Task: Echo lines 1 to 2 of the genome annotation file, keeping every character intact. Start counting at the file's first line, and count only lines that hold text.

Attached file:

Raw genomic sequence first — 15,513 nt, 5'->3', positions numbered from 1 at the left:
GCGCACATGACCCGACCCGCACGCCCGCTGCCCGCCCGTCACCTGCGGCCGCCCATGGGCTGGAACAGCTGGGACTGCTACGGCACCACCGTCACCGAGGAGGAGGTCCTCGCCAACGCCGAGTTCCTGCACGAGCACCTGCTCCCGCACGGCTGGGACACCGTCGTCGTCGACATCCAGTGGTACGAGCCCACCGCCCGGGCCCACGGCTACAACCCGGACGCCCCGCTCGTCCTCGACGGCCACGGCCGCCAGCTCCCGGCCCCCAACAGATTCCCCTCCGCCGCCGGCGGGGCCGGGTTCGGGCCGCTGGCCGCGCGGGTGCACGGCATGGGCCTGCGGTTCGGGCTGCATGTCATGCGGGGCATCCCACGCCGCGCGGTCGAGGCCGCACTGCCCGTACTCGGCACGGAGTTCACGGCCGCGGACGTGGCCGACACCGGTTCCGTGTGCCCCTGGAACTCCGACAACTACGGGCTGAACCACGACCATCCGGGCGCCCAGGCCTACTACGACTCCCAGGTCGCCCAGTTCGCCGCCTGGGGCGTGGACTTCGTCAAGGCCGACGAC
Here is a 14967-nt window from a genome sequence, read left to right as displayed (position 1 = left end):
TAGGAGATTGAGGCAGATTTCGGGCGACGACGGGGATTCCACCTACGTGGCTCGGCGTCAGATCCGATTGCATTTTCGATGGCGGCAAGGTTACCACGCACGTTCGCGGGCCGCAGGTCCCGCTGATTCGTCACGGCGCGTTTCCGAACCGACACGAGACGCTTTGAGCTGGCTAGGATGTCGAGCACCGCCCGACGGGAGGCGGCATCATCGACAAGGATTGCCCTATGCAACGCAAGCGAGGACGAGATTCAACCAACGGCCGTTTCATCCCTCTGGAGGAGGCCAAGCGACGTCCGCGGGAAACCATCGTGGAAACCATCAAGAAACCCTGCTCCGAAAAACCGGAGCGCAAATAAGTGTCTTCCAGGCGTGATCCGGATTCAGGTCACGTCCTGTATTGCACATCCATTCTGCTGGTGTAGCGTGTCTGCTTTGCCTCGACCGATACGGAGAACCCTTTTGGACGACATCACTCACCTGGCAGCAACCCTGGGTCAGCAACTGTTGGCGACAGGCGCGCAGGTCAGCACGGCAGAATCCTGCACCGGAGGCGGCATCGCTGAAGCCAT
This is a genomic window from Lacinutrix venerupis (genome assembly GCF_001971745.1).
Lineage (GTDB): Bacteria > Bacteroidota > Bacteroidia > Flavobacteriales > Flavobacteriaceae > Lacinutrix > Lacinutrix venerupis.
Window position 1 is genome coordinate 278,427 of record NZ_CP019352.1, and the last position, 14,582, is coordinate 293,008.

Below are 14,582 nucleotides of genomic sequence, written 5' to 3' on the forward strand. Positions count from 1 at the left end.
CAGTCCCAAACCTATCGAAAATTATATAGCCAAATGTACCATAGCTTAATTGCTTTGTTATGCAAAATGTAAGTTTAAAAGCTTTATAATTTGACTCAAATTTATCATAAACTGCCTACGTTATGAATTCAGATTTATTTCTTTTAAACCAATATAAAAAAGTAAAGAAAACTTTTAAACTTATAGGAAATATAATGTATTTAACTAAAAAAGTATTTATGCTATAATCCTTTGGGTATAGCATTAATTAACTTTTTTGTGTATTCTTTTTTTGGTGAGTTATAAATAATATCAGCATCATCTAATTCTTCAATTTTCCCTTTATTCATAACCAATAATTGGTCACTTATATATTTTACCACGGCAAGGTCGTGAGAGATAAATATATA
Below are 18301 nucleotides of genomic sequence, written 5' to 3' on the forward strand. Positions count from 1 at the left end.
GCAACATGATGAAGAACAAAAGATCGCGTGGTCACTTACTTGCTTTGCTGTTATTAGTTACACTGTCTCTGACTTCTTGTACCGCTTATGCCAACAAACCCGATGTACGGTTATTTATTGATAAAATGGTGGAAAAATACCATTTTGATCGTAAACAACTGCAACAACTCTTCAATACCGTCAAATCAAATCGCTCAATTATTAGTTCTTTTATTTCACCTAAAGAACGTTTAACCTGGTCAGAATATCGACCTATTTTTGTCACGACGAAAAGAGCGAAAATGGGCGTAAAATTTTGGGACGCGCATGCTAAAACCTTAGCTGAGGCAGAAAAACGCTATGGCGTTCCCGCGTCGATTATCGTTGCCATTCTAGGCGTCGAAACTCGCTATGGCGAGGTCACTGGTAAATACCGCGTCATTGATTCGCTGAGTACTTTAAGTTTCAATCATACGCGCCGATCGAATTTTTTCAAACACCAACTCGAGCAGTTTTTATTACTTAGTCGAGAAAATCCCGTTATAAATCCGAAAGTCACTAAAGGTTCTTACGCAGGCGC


Raw genomic sequence first — 15,513 nt, 5'->3', positions numbered from 1 at the left:
GCGCACATGACCCGACCCGCACGCCCGCTGCCCGCCCGTCACCTGCGGCCGCCCATGGGCTGGAACAGCTGGGACTGCTACGGCACCACCGTCACCGAGGAGGAGGTCCTCGCCAACGCCGAGTTCCTGCACGAGCACCTGCTCCCGCACGGCTGGGACACCGTCGTCGTCGACATCCAGTGGTACGAGCCCACCGCCCGGGCCCACGGCTACAACCCGGACGCCCCGCTCGTCCTCGACGGCCACGGCCGCCAGCTCCCGGCCCCCAACAGATTCCCCTCCGCCGCCGGCGGGGCCGGGTTCGGGCCGCTGGCCGCGCGGGTGCACGGCATGGGCCTGCGGTTCGGGCTGCATGTCATGCGGGGCATCCCACGCCGCGCGGTCGAGGCCGCACTGCCCGTACTCGGCACGGAGTTCACGGCCGCGGACGTGGCCGACACCGGTTCCGTGTGCCCCTGGAACTCCGACAACTACGGGCTGAACCACGACCATCCGGGCGCCCAGGCCTACTACGACTCCCAGGTCGCCCAGTTCGCCGCCTGGGGCGTGGACTTCGTCAAGGCCGACGAC